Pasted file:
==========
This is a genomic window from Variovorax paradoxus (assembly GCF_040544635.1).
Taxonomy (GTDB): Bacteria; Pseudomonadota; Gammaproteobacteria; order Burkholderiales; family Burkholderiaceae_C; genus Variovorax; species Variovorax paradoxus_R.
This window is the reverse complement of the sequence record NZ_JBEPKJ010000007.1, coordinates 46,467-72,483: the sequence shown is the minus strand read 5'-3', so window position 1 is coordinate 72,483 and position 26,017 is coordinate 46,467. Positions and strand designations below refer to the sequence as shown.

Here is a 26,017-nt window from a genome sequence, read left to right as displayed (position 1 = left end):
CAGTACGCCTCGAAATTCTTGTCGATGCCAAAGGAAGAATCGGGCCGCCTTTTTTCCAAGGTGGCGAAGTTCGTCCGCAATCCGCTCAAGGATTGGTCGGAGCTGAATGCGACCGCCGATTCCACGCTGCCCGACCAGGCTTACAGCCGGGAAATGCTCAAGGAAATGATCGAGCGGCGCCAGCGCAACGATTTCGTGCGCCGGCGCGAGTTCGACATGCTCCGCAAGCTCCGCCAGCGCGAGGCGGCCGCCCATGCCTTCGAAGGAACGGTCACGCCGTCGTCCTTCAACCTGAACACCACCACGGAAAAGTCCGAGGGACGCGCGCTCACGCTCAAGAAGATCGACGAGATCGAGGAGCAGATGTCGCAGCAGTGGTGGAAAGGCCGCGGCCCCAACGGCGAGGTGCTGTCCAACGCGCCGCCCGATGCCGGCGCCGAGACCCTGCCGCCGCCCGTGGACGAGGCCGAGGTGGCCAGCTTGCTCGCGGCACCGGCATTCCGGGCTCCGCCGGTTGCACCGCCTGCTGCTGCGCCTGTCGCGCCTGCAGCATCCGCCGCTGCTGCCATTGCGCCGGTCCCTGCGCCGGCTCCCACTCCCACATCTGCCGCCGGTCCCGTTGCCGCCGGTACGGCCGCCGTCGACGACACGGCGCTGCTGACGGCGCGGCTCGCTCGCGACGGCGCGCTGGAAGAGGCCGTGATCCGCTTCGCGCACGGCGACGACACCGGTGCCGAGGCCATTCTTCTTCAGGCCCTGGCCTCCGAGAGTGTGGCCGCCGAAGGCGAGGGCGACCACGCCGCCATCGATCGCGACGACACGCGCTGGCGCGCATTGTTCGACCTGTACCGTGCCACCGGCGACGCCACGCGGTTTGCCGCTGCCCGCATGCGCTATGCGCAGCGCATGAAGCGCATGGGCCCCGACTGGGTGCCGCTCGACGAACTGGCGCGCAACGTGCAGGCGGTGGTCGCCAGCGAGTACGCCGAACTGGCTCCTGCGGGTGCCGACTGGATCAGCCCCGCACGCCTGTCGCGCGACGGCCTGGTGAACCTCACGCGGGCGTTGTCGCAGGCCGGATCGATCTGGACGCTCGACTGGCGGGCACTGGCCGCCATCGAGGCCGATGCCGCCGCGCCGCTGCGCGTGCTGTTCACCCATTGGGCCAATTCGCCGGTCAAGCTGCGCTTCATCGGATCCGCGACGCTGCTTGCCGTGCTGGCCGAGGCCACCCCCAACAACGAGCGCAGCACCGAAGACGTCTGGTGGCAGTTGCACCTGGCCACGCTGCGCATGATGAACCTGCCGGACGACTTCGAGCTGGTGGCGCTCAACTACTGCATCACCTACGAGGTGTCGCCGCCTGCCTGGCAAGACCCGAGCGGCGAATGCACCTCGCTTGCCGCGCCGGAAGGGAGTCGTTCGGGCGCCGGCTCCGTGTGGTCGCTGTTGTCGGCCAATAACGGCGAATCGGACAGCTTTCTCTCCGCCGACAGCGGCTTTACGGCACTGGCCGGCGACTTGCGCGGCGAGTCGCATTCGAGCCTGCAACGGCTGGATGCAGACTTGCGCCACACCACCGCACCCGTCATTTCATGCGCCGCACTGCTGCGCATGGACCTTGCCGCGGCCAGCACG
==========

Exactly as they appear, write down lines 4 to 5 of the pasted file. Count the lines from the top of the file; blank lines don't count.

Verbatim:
Here is a 26,017-nt window from a genome sequence, read left to right as displayed (position 1 = left end):
CAGTACGCCTCGAAATTCTTGTCGATGCCAAAGGAAGAATCGGGCCGCCTTTTTTCCAAGGTGGCGAAGTTCGTCCGCAATCCGCTCAAGGATTGGTCGGAGCTGAATGCGACCGCCGATTCCACGCTGCCCGACCAGGCTTACAGCCGGGAAATGCTCAAGGAAATGATCGAGCGGCGCCAGCGCAACGATTTCGTGCGCCGGCGCGAGTTCGACATGCTCCGCAAGCTCCGCCAGCGCGAGGCGGCCGCCCATGCCTTCGAAGGAACGGTCACGCCGTCGTCCTTCAACCTGAACACCACCACGGAAAAGTCCGAGGGACGCGCGCTCACGCTCAAGAAGATCGACGAGATCGAGGAGCAGATGTCGCAGCAGTGGTGGAAAGGCCGCGGCCCCAACGGCGAGGTGCTGTCCAACGCGCCGCCCGATGCCGGCGCCGAGACCCTGCCGCCGCCCGTGGACGAGGCCGAGGTGGCCAGCTTGCTCGCGGCACCGGCATTCCGGGCTCCGCCGGTTGCACCGCCTGCTGCTGCGCCTGTCGCGCCTGCAGCATCCGCCGCTGCTGCCATTGCGCCGGTCCCTGCGCCGGCTCCCACTCCCACATCTGCCGCCGGTCCCGTTGCCGCCGGTACGGCCGCCGTCGACGACACGGCGCTGCTGACGGCGCGGCTCGCTCGCGACGGCGCGCTGGAAGAGGCCGTGATCCGCTTCGCGCACGGCGACGACACCGGTGCCGAGGCCATTCTTCTTCAGGCCCTGGCCTCCGAGAGTGTGGCCGCCGAAGGCGAGGGCGACCACGCCGCCATCGATCGCGACGACACGCGCTGGCGCGCATTGTTCGACCTGTACCGTGCCACCGGCGACGCCACGCGGTTTGCCGCTGCCCGCATGCGCTATGCGCAGCGCATGAAGCGCATGGGCCCCGACTGGGTGCCGCTCGACGAACTGGCGCGCAACGTGCAGGCGGTGGTCGCCAGCGAGTACGCCGAACTGGCTCCTGCGGGTGCCGACTGGATCAGCCCCGCACGCCTGTCGCGCGACGGCCTGGTGAACCTCACGCGGGCGTTGTCGCAGGCCGGATCGATCTGGACGCTCGACTGGCGGGCACTGGCCGCCATCGAGGCCGATGCCGCCGCGCCGCTGCGCGTGCTGTTCACCCATTGGGCCAATTCGCCGGTCAAGCTGCGCTTCATCGGATCCGCGACGCTGCTTGCCGTGCTGGCCGAGGCCACCCCCAACAACGAGCGCAGCACCGAAGACGTCTGGTGGCAGTTGCACCTGGCCACGCTGCGCATGATGAACCTGCCGGACGACTTCGAGCTGGTGGCGCTCAACTACTGCATCACCTACGAGGTGTCGCCGCCTGCCTGGCAAGACCCGAGCGGCGAATGCACCTCGCTTGCCGCGCCGGAAGGGAGTCGTTCGGGCGCCGGCTCCGTGTGGTCGCTGTTGTCGGCCAATAACGGCGAATCGGACAGCTTTCTCTCCGCCGACAGCGGCTTTACGGCACTGGCCGGCGACTTGCGCGGCGAGTCGCATTCGAGCCTGCAACGGCTGGATGCAGACTTGCGCCACACCACCGCACCCGTCATTTCATGCGCCGCACTGCTGCGCATGGACCTTGCCGCGGCCAGCACG